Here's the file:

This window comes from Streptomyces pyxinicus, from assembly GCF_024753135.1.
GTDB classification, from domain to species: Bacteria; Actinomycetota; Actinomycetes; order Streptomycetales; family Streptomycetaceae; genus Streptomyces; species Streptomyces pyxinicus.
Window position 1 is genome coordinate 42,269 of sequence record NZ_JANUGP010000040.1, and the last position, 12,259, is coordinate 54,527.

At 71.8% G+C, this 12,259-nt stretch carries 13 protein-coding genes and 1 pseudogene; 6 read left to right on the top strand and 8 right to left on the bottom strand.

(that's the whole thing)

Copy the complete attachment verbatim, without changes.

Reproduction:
This window comes from Streptomyces pyxinicus, from assembly GCF_024753135.1.
GTDB classification, from domain to species: Bacteria; Actinomycetota; Actinomycetes; order Streptomycetales; family Streptomycetaceae; genus Streptomyces; species Streptomyces pyxinicus.
Window position 1 is genome coordinate 42,269 of sequence record NZ_JANUGP010000040.1, and the last position, 12,259, is coordinate 54,527.

At 71.8% G+C, this 12,259-nt stretch carries 13 protein-coding genes and 1 pseudogene; 6 read left to right on the top strand and 8 right to left on the bottom strand.